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Upon completion of this subject, students will be able to apply an understanding of host, pathogen and environmental factors, and the way in which livestock are managed to diagnose and manage disease and suboptimal productivity at the herd and flock level. The multifactorial nature of disease is reviewed, and techniques for measurement and prediction of disease prevalence and population health introduced. An understanding and application of study design and critical appraisal of evidence will enable students to link theory to practice in the management of population health problems.
Intended learning outcomes
On completion of this subject, students should be able to:
- Apply epidemiological principles to calculate and describe the frequency of disease in animal and/or human populations, and to identify characteristics that place some individuals in a population at greater risk of disease, compared with others
- Explain the major features of the common study designs used in observational epidemiological research and describe the strengths and weaknesses of each
- Use epidemiological tools to evaluate screening and diagnostic tests used in animal health management
- Describe the major classes of disease surveillance programs and explain the strengths and weaknesses of each in order to select and use an appropriate tool in the management of animal and public health
- Describe the different phases of an outbreak investigation and the role and importance of a veterinarian during this process in order to optimise health and minimise productivity losses, comply with legal regulations and accommodate economic realities
- Use scientific databases, select appropriate literature and evaluate research evidence to answer a clinical question and communicate it to a scientific audience in oral and written form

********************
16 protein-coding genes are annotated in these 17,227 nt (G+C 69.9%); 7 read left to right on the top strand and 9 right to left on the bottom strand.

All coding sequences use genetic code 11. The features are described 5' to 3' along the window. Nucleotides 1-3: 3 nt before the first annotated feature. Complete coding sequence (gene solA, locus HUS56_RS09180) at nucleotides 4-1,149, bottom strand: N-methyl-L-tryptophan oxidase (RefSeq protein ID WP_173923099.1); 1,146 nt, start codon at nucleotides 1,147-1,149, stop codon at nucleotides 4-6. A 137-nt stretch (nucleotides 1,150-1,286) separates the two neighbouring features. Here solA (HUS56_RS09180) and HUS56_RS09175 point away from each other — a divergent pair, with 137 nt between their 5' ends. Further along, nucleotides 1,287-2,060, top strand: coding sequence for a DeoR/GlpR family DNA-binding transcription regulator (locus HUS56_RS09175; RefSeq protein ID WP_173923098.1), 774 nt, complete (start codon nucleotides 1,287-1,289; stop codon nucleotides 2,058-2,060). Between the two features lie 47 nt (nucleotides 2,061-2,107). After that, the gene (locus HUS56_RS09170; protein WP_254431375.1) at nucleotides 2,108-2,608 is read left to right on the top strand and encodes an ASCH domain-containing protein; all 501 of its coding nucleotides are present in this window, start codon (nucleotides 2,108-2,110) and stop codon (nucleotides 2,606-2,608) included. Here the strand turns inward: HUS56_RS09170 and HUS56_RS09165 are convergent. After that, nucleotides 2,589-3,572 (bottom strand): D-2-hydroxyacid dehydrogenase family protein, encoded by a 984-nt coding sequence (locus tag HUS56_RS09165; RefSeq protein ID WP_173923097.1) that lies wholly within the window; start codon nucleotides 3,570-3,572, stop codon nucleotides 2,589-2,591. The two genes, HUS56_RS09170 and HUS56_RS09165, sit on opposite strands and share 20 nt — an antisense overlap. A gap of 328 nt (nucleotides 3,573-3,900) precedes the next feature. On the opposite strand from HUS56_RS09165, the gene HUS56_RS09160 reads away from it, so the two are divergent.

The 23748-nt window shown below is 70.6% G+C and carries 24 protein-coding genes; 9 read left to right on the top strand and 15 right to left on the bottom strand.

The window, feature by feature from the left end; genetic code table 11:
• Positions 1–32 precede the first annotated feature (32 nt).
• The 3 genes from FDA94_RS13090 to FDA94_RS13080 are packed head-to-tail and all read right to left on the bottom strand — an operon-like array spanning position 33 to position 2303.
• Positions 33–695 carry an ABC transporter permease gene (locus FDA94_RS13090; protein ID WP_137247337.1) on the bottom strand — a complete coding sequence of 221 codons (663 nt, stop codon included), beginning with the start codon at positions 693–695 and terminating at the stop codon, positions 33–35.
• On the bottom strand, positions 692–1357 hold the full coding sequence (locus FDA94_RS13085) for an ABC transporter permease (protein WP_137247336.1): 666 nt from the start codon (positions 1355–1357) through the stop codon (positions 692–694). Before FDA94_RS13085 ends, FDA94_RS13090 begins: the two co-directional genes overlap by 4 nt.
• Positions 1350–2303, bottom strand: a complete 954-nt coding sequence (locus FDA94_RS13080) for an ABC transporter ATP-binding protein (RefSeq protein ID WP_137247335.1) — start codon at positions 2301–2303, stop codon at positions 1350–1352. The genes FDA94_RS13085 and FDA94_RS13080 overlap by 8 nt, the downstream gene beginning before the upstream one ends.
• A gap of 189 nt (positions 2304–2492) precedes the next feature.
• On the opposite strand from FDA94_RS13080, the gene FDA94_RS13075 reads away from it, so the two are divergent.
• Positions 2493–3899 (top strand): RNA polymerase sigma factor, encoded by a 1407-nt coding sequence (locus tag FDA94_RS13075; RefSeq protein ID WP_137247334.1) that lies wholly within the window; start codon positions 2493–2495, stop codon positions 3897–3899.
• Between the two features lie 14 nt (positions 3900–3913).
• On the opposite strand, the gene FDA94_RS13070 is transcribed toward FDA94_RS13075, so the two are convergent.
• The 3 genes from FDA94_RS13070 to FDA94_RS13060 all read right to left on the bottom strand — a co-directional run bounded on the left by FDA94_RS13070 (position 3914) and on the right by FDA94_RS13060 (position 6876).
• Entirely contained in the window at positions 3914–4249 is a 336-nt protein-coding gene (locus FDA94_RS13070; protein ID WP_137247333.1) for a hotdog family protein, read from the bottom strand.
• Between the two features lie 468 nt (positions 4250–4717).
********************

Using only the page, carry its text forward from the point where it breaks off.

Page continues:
- Apply epidemiological and biostatistical principles to critically appraise the biomedical literature, make arguments relevant to findings to a scientific audience, and make clinical decisions based on the best available evidence
- Interpret data acquired from animal production industry case scenarios, and apply understanding of the determinants of productivity, profitability and sustainability in order to analyse and interpret problems related to these systems
- Have a broad knowledge of science across a range of fields, with an in-depth understanding in one scientific discipline
- Understand the scientific method, and the history and evolution of scientific concepts
- Be intellectually curious and apply a rigorous, critical and logical approach to enquiry
- Be able to communicate ideas effectively in both written and verbal formats to both specialists and non-specialists
- Reach a high level of achievement in writing, generic research activities, problem-solving and communication
- Be efficient managers of information
- Apply technology to the analysis of biological problems
Last updated: 25 January 2023